Until I served on the Board for Communication Services, I wasn’t actually aware of the profound difference between the AM and FM stations. Not only is the FM station more or less secular, but it also has the vast majority of staff and resources allocated for it.
I know people I respect who have supported the sale of the FM station and I know people who I respect who have opposed the sale of the FM station. Unlike almost any other issue on the planet, I can see merit in both arguments. It’s an issue where confessional Lutherans aren’t united. Neither are the big church growthers. One of those advocating for the sale of FM is Synodical Treasurer Tom Kuchta.
For years, BCS Executive Director David Strand characterized Kuchta’s position to the board as a desire to sell both the AM and FM stations. We invited him to come speak to us at a meeting and found that he was a huge advocate of the AM station, where Issues, Etc. and other programs aired. And he did believe that the FM station should be sold since he felt that the asset could be better utilized by the Synod. He even told us that if the FM station became more Lutheran, he would feel differently.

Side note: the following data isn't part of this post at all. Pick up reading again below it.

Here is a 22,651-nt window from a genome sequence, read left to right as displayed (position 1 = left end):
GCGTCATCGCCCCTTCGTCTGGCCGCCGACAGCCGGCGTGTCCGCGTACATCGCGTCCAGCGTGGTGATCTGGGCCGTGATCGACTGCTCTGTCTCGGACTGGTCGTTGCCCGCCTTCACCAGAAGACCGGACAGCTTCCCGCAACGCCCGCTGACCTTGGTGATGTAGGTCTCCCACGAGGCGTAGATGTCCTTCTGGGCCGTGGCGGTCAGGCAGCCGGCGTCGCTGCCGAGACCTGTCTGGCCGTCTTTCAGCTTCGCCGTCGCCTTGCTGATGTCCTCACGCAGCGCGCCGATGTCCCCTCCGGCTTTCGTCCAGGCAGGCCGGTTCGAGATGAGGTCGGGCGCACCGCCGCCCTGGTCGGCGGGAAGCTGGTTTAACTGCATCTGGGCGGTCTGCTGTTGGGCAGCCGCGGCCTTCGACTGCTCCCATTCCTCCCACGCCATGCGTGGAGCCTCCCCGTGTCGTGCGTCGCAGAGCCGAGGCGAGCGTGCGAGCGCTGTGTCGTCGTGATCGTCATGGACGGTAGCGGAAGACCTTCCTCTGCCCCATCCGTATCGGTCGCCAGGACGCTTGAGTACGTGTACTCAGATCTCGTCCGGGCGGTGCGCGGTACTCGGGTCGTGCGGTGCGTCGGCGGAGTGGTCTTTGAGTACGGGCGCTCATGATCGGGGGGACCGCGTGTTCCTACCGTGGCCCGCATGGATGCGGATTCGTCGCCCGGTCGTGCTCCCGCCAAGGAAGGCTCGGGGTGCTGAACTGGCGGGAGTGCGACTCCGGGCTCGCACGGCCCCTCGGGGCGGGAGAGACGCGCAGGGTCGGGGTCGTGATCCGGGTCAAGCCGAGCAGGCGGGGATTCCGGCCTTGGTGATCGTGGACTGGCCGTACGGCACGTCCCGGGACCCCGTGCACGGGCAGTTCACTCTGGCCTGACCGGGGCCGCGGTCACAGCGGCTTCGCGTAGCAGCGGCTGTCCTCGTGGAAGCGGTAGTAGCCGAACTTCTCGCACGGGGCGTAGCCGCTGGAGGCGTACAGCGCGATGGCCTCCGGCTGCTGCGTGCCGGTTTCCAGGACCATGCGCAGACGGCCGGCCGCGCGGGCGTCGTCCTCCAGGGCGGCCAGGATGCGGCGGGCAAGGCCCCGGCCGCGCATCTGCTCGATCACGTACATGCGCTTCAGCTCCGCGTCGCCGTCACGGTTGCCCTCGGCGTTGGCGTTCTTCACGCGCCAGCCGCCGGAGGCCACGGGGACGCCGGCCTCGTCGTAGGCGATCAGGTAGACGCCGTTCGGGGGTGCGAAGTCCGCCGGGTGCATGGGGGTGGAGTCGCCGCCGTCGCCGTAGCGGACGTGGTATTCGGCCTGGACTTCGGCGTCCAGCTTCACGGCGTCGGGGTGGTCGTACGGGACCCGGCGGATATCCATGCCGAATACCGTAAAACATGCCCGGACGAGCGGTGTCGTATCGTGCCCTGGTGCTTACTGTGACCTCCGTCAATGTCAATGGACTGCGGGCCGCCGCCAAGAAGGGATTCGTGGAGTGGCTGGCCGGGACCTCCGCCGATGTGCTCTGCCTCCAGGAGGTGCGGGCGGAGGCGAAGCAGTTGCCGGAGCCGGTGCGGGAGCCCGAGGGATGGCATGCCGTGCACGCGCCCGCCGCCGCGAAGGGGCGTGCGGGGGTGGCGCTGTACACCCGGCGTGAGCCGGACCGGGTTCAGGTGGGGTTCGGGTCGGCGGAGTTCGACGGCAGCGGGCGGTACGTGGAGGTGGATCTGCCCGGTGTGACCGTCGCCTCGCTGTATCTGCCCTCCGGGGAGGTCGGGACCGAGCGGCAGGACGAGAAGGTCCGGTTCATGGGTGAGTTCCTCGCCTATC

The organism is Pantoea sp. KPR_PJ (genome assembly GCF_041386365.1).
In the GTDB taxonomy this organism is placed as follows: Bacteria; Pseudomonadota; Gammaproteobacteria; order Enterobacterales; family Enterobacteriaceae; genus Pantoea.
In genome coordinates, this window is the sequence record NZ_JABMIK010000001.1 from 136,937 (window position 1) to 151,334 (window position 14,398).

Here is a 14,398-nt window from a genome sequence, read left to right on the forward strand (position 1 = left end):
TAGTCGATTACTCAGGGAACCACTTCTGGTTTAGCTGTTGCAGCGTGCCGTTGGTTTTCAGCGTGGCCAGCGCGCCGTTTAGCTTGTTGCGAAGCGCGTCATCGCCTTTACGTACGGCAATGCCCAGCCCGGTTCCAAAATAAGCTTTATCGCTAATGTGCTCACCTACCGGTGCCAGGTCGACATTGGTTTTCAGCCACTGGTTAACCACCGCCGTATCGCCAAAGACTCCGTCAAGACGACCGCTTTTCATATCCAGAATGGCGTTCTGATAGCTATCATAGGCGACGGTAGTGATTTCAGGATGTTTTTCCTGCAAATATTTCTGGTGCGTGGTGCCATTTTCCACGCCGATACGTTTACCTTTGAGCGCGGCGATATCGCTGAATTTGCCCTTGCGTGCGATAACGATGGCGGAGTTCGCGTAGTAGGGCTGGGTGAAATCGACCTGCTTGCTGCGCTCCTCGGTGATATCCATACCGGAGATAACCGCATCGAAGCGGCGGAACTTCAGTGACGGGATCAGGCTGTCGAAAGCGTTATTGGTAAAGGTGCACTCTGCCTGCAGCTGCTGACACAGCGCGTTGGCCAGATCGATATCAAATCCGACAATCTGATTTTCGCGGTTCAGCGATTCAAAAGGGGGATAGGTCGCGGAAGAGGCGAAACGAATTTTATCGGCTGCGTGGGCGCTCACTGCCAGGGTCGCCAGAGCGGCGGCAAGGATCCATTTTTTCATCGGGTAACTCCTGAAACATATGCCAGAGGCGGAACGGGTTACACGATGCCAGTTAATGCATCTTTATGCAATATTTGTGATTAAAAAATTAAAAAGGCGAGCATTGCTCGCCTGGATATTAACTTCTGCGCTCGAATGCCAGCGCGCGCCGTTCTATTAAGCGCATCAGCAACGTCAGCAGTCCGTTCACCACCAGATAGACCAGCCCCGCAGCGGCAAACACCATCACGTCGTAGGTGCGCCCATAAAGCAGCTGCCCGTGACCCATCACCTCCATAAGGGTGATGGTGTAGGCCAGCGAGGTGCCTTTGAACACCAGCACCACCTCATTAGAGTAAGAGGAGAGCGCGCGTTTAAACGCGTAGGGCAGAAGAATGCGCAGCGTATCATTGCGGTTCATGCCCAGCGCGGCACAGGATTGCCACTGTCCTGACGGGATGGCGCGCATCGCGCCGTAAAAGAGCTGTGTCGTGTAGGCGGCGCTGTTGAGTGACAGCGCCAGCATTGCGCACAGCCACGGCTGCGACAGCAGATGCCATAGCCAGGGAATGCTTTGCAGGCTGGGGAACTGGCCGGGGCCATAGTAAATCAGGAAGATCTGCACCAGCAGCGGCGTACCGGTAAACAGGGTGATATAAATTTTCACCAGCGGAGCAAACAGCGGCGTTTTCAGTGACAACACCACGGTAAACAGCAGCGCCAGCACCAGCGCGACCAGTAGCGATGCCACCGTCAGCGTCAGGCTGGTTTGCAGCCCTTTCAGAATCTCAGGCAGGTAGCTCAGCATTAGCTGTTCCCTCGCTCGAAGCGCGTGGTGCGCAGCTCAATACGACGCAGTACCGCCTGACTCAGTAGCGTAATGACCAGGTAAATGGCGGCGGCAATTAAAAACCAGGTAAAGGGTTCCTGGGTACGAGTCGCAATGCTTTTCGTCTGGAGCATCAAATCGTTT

Many of us were surprised because this was so different than the image we’d been given.
Anyway, I thought of all this when I read this quote in a recent story about the possible sale of the FM station.
“It is a commercial station,” he said. “We have a dedicated advertising sales staff, and they work really hard. Some years we break even, and some years we make a little profit, which is typically used to subsidize our AM sister station, which is a gospel talk station.”
At this time, Strand said, a possible sale of KFUO-AM “doesn’t seem to be part of the equation. It’s an overt gospel ministry, which is more what the church is about.”
It appears Strand understands the distinction between the two stations after all.
Also, for those interested in this debate, you will want to read Dr. Uwe Siemon-Netto’s blog post on the matter. He is a strong advocate for holding KFUO-FM.